GPS-driven variable-rate seed sowing saved a Wiltshire farm nearly £3/ha (£1.20/acre) last autumn and has produced some encouragingly uniform crops going into the spring.
The Courtyard Partnership‘s Intelligent Precision Farming zone-seeding approach, automatically adjusting seed rates to different soil types (Arable, 21 Sept 2007), was used for all autumn drillings at Ramsbury Estate, Marlborough, says manager Duncan Lee.
“If you take this figure over our whole winter cereal and oilseed rape area of 1780ha, we are making a significant saving.”
But savings alone can prove a false economy. So has the zone seeding idea delivered?
Clearly, the final proof won’t be available until harvest, but initial results look promising despite some less-than-helpful material in last season’s seed, Mr Lee believes.
“We were aiming at 650 tillers/sq m, and although the germination level was fine, I have a feeling that the seed vigour wasn’t generally as good as we had hoped.
“We normally expect to get 80% establishment, but some has been as low as 60%, and some of the smaller plants have been out-competed by bigger ones.”
Nevertheless, detailed counts on two wheat fields after beans – chosen for their relative freedom from rabbits, slugs and other interfering factors – show tiller numbers ranging from 550 to 600 over several soil types.
“The seed rate on the best of these we set at 175/sq m, and it went up to 225 on the clay cap. It was actually slightly lower than it might have been because we drilled on 12 September as opposed to our target of the 20th.”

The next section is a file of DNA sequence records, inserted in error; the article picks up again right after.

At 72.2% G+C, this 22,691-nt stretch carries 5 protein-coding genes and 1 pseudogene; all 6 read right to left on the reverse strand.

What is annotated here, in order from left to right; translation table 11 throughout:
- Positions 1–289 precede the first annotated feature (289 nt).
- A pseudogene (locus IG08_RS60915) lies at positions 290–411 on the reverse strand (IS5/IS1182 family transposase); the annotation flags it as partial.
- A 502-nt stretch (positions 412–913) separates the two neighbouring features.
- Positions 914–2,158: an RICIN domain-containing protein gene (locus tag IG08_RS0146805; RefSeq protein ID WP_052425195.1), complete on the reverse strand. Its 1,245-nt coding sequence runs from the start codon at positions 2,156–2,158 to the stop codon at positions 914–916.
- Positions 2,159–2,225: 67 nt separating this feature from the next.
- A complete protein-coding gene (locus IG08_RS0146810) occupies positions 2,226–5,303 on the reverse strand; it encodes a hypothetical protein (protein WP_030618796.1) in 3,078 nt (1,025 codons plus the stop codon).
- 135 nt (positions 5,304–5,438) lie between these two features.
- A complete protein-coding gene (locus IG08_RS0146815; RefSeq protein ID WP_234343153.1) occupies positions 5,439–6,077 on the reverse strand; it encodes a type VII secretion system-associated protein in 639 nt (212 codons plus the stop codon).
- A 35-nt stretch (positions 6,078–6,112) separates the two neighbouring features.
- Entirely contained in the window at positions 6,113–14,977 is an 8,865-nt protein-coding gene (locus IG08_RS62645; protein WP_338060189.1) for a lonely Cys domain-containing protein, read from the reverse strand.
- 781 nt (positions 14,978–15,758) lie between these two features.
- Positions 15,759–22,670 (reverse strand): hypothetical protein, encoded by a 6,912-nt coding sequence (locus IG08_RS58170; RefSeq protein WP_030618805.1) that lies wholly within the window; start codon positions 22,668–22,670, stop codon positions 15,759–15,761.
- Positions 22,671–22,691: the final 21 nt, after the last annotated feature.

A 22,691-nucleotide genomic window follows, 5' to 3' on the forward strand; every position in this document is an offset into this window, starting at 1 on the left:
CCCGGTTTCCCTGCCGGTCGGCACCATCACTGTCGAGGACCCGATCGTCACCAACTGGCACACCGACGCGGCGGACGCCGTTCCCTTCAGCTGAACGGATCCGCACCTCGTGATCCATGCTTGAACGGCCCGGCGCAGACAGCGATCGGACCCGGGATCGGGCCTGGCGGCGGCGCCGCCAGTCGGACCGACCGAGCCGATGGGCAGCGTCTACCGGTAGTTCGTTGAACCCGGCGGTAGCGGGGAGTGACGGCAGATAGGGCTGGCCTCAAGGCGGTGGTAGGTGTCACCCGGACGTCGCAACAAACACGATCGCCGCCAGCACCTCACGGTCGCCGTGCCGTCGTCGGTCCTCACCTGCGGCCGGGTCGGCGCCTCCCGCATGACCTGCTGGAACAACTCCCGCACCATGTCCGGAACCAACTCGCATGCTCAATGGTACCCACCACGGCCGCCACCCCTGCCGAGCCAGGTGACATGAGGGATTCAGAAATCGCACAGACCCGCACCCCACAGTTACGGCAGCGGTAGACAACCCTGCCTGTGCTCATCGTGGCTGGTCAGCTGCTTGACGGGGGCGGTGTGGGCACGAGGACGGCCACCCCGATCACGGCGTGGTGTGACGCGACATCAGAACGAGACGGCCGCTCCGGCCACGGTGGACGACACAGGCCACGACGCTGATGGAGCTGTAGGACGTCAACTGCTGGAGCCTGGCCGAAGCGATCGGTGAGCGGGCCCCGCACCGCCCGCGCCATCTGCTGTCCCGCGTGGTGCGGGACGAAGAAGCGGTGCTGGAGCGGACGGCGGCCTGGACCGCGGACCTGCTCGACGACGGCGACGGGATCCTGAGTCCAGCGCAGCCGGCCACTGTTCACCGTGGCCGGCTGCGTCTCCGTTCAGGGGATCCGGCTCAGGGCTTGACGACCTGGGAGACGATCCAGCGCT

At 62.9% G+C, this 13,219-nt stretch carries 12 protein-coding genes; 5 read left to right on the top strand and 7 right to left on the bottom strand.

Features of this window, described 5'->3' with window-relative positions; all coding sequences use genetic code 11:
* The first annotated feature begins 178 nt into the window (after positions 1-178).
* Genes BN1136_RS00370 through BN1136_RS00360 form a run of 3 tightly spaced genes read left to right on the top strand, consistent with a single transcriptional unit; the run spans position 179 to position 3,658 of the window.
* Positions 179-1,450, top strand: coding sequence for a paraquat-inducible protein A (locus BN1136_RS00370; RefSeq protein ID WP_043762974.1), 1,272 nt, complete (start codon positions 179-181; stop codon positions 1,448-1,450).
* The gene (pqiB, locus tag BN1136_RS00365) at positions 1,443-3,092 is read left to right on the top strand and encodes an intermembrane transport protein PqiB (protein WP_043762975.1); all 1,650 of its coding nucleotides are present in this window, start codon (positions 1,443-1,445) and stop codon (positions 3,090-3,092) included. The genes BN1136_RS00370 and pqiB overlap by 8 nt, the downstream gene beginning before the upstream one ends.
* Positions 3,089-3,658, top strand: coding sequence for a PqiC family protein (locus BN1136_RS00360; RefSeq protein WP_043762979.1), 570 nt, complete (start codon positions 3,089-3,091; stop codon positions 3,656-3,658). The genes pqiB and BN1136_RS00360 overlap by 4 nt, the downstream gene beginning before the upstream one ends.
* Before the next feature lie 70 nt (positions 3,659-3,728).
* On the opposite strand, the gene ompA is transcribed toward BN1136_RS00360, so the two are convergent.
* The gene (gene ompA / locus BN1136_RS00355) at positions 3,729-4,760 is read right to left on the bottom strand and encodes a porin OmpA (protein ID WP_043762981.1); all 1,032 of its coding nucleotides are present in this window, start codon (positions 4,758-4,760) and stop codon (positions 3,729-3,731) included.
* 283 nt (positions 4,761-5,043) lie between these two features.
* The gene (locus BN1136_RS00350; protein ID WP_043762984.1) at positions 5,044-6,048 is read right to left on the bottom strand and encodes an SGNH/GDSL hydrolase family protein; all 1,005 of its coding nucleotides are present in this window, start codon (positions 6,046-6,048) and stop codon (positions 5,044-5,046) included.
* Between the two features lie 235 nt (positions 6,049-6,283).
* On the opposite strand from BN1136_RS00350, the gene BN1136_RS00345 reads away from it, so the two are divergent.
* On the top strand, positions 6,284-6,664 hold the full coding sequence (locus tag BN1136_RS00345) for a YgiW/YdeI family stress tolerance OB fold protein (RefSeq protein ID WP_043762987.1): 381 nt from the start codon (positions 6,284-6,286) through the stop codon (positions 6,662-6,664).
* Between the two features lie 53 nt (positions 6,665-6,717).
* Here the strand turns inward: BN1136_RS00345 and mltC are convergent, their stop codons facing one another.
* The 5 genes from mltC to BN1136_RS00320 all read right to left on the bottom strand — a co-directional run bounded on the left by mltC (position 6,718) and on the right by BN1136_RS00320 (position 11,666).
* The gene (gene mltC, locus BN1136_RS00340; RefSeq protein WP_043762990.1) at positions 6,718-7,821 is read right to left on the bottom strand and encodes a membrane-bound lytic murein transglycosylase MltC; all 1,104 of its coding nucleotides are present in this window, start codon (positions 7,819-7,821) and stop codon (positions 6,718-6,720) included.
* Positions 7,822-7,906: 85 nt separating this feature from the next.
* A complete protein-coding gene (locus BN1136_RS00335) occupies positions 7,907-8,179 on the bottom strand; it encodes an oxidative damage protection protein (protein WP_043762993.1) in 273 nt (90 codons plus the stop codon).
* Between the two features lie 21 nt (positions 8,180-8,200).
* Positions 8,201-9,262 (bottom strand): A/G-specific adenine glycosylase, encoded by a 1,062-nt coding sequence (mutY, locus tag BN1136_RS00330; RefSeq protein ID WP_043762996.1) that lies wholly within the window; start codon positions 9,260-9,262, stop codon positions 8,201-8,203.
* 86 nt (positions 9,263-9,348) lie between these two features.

Mr Lee and Courtyard’s Vince Gillingham admit there is still much to learn, not least about where to pitch specific seed rates to the soil zones and sowing dates. Last seasons’ levels were chosen jointly with Masstock agronomist Jim Hynes.
“We’re still on quite a learning curve, but I’m satisfied so far,” says Mr Lee. “On one field bank in particular, where we normally expect to see bare soil, we’ve got a pretty even green crop right across it.”
The key question now is how far the tiller numbers can be manipulated with variable-rate first nitrogen applications, again GPS-driven, says Mr Gillingham.
“We’re still only dipping our toe in the water and building up our experience. There has been so little investment in the R&D needed behind precision farming in the past 10 years that it’s very much a matter of suck it and see,” he adds.
Mr Lee says an important feature of the IPF system is that it is flexible, allowing the operator – assistant manager Martyn Hall – to modify the planned seed rates if he believes conditions demand it.
“A lot of farmers don’t like rigid plans in effect working to the gospel. They want to give the guy on the drill control because he sees every square foot of the field.”
That can make seed ordering tricky, he admits. But he quickly dispels any notion that weeds might be more troublesome under zone seeding. “We’ve seen no difference at all.”
- Seed rate adjusted to soil zone
- Significant savings
- Establishment below target
- Low seed vigour suspected